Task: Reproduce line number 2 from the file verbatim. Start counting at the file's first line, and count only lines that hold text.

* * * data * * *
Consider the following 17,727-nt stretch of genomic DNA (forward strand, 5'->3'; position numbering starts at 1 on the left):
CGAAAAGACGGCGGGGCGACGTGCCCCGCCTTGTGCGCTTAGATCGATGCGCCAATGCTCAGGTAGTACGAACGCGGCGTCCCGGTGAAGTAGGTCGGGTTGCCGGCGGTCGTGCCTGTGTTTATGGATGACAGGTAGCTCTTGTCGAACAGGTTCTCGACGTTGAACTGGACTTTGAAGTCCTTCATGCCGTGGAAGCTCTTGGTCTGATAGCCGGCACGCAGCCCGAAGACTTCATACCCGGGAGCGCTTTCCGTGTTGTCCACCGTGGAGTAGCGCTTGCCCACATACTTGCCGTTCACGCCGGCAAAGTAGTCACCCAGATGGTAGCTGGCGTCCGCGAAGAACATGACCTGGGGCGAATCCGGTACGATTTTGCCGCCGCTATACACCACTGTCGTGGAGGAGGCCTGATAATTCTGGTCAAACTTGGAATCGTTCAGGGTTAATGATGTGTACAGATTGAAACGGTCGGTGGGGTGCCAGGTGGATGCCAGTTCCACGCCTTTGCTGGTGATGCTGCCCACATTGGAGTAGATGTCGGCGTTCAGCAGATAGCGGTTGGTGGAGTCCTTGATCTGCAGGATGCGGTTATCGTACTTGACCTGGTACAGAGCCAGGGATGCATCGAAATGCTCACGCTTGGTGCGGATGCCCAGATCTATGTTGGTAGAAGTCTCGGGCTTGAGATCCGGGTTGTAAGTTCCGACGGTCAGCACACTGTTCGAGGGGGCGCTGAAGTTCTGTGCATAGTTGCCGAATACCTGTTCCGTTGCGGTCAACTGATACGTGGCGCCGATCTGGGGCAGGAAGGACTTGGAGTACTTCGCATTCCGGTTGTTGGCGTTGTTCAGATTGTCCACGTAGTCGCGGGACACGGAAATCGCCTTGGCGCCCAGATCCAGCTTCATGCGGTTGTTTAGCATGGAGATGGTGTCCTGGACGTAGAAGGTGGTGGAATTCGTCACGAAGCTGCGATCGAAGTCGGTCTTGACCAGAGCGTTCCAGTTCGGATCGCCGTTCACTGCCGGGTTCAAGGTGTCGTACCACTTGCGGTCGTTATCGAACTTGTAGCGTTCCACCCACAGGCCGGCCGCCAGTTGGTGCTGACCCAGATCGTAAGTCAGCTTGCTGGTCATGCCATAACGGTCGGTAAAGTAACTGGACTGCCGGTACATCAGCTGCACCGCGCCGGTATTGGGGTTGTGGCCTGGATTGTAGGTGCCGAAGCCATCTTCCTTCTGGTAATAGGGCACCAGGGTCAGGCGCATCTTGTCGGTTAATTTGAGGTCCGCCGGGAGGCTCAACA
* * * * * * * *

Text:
CGAAAAGACGGCGGGGCGACGTGCCCCGCCTTGTGCGCTTAGATCGATGCGCCAATGCTCAGGTAGTACGAACGCGGCGTCCCGGTGAAGTAGGTCGGGTTGCCGGCGGTCGTGCCTGTGTTTATGGATGACAGGTAGCTCTTGTCGAACAGGTTCTCGACGTTGAACTGGACTTTGAAGTCCTTCATGCCGTGGAAGCTCTTGGTCTGATAGCCGGCACGCAGCCCGAAGACTTCATACCCGGGAGCGCTTTCCGTGTTGTCCACCGTGGAGTAGCGCTTGCCCACATACTTGCCGTTCACGCCGGCAAAGTAGTCACCCAGATGGTAGCTGGCGTCCGCGAAGAACATGACCTGGGGCGAATCCGGTACGATTTTGCCGCCGCTATACACCACTGTCGTGGAGGAGGCCTGATAATTCTGGTCAAACTTGGAATCGTTCAGGGTTAATGATGTGTACAGATTGAAACGGTCGGTGGGGTGCCAGGTGGATGCCAGTTCCACGCCTTTGCTGGTGATGCTGCCCACATTGGAGTAGATGTCGGCGTTCAGCAGATAGCGGTTGGTGGAGTCCTTGATCTGCAGGATGCGGTTATCGTACTTGACCTGGTACAGAGCCAGGGATGCATCGAAATGCTCACGCTTGGTGCGGATGCCCAGATCTATGTTGGTAGAAGTCTCGGGCTTGAGATCCGGGTTGTAAGTTCCGACGGTCAGCACACTGTTCGAGGGGGCGCTGAAGTTCTGTGCATAGTTGCCGAATACCTGTTCCGTTGCGGTCAACTGATACGTGGCGCCGATCTGGGGCAGGAAGGACTTGGAGTACTTCGCATTCCGGTTGTTGGCGTTGTTCAGATTGTCCACGTAGTCGCGGGACACGGAAATCGCCTTGGCGCCCAGATCCAGCTTCATGCGGTTGTTTAGCATGGAGATGGTGTCCTGGACGTAGAAGGTGGTGGAATTCGTCACGAAGCTGCGATCGAAGTCGGTCTTGACCAGAGCGTTCCAGTTCGGATCGCCGTTCACTGCCGGGTTCAAGGTGTCGTACCACTTGCGGTCGTTATCGAACTTGTAGCGTTCCACCCACAGGCCGGCCGCCAGTTGGTGCTGACCCAGATCGTAAGTCAGCTTGCTGGTCATGCCATAACGGTCGGTAAAGTAACTGGACTGCCGGTACATCAGCTGCACCGCGCCGGTATTGGGGTTGTGGCCTGGATTGTAGGTGCCGAAGCCATCTTCCTTCTGGTAATAGGGCACCAGGGTCAGGCGCATCTTGTCGGTTAATTTGAGGTCCGCCGGGAGGCTCAACA